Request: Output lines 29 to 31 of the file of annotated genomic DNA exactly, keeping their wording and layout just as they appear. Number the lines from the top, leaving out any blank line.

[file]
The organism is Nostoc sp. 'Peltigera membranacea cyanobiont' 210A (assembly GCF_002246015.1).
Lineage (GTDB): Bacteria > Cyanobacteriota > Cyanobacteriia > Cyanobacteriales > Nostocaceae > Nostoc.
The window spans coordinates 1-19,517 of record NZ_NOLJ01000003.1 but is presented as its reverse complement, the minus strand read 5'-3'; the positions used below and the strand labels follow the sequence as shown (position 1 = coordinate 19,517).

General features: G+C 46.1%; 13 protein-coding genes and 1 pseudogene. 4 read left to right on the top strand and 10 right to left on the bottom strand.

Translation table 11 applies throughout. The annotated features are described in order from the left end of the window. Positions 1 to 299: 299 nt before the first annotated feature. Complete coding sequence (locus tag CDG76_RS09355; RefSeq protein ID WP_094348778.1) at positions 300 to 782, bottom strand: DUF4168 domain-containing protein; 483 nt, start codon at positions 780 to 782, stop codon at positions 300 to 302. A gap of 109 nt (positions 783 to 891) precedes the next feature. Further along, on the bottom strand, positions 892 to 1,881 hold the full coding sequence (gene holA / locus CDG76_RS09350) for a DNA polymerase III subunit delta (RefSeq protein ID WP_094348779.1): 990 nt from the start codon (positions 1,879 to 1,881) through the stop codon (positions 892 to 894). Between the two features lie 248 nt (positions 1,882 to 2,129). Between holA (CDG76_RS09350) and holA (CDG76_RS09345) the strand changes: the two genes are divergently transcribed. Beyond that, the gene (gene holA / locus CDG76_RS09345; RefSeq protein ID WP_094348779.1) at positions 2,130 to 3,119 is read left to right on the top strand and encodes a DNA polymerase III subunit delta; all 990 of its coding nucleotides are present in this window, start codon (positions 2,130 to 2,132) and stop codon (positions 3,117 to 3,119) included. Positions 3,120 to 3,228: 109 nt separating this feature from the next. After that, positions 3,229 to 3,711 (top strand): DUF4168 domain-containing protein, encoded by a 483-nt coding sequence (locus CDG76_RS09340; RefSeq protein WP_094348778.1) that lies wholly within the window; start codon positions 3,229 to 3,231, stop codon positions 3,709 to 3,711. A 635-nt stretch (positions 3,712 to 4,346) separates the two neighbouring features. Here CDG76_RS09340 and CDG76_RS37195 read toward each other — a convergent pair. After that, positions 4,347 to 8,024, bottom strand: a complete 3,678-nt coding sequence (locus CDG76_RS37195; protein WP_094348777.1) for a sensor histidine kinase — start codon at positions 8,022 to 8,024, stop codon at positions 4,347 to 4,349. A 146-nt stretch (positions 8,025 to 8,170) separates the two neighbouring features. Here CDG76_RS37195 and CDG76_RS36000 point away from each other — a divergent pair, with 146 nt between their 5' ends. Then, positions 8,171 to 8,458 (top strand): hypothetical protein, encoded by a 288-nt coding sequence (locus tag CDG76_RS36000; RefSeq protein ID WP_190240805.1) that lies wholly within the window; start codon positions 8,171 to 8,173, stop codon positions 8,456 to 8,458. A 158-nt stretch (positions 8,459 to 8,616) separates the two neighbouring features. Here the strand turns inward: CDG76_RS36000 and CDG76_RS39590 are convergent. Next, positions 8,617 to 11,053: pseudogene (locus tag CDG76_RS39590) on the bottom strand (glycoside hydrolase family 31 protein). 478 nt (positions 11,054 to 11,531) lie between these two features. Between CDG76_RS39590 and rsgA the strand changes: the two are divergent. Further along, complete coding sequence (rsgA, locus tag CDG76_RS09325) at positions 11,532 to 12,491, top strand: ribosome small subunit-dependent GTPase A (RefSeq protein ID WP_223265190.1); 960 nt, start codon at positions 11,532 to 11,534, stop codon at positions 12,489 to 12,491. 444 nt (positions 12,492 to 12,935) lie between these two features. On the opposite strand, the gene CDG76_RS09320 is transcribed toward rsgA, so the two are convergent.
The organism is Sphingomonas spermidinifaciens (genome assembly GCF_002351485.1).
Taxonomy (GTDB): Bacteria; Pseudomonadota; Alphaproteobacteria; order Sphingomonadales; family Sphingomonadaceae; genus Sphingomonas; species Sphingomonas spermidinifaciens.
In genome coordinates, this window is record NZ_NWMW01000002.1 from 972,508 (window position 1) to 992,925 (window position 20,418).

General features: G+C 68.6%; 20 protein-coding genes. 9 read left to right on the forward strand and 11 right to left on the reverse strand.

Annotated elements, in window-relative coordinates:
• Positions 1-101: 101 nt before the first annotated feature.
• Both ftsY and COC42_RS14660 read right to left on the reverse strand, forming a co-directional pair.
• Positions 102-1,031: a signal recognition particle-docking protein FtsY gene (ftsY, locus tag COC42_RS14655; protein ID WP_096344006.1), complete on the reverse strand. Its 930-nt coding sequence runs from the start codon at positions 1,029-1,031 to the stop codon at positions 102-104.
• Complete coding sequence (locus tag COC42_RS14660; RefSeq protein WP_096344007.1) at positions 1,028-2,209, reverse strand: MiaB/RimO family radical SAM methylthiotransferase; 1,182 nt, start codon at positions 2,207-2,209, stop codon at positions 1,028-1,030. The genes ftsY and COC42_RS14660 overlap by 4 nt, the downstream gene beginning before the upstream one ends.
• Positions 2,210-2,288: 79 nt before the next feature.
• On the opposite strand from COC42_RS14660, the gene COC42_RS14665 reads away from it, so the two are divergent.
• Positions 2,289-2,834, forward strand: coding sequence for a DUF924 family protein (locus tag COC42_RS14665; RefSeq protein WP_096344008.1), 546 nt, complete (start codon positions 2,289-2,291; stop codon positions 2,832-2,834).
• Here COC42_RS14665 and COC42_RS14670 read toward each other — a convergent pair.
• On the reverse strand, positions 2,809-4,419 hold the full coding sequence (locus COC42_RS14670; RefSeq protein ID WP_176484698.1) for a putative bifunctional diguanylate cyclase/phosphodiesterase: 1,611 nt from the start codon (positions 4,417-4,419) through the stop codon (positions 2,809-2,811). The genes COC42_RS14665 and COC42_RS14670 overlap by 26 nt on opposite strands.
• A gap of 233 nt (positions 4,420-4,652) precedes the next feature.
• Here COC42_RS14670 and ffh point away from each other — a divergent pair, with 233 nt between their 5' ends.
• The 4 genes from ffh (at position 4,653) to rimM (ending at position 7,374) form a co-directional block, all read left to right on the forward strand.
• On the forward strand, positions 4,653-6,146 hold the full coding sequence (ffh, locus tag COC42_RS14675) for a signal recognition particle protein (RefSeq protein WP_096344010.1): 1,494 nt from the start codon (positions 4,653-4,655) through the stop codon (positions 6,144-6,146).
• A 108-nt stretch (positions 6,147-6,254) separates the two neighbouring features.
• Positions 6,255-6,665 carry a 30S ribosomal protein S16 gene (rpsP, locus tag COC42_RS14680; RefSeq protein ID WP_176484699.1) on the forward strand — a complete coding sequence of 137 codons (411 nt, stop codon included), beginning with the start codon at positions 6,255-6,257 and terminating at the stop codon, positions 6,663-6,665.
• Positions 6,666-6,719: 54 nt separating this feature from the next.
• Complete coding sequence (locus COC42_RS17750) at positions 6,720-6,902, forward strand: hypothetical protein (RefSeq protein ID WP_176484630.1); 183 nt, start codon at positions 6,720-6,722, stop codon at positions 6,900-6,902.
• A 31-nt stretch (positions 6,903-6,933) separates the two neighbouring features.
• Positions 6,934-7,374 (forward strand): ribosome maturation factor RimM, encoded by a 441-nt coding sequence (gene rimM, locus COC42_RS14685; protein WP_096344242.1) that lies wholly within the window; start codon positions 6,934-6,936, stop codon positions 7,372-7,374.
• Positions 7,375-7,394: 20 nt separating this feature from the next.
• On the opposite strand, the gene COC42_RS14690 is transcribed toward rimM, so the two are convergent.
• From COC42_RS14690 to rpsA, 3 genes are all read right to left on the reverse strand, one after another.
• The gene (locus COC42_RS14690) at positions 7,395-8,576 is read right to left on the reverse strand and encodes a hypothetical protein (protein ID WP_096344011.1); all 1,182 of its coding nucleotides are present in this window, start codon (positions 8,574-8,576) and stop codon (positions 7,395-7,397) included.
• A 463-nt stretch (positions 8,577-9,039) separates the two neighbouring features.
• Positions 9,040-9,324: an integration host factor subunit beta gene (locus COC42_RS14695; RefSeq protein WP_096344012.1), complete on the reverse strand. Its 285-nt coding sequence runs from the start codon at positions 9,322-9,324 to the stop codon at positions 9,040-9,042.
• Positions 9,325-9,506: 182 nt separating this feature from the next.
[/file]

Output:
• Positions 6,934-7,374 (forward strand): ribosome maturation factor RimM, encoded by a 441-nt coding sequence (gene rimM, locus COC42_RS14685; protein WP_096344242.1) that lies wholly within the window; start codon positions 6,934-6,936, stop codon positions 7,372-7,374.
• Positions 7,375-7,394: 20 nt separating this feature from the next.
• On the opposite strand, the gene COC42_RS14690 is transcribed toward rimM, so the two are convergent.